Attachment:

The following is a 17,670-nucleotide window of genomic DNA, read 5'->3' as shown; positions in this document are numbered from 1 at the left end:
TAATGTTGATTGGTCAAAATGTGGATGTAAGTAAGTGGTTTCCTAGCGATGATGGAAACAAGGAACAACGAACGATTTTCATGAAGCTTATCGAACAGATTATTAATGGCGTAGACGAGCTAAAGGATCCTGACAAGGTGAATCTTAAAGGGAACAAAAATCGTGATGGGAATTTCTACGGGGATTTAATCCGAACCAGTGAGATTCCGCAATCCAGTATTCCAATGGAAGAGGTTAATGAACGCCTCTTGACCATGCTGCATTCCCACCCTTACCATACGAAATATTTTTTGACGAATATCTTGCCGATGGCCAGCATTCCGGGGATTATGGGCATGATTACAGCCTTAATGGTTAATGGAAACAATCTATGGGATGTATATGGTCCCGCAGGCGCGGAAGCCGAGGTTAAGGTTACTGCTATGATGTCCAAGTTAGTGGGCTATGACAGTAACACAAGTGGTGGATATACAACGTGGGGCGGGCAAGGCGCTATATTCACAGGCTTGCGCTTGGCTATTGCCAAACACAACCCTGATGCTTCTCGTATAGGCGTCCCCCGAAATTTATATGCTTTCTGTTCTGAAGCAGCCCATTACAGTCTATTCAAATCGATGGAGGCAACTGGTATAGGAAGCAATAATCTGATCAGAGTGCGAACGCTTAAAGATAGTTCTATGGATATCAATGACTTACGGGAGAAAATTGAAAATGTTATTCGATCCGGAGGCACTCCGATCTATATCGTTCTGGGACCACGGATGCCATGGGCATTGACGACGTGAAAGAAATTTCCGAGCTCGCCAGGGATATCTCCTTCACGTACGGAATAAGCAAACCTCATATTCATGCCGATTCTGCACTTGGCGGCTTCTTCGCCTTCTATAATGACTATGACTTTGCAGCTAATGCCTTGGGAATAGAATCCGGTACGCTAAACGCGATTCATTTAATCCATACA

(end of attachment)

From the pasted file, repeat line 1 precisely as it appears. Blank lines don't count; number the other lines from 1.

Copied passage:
The following is a 17,670-nucleotide window of genomic DNA, read 5'->3' as shown; positions in this document are numbered from 1 at the left end: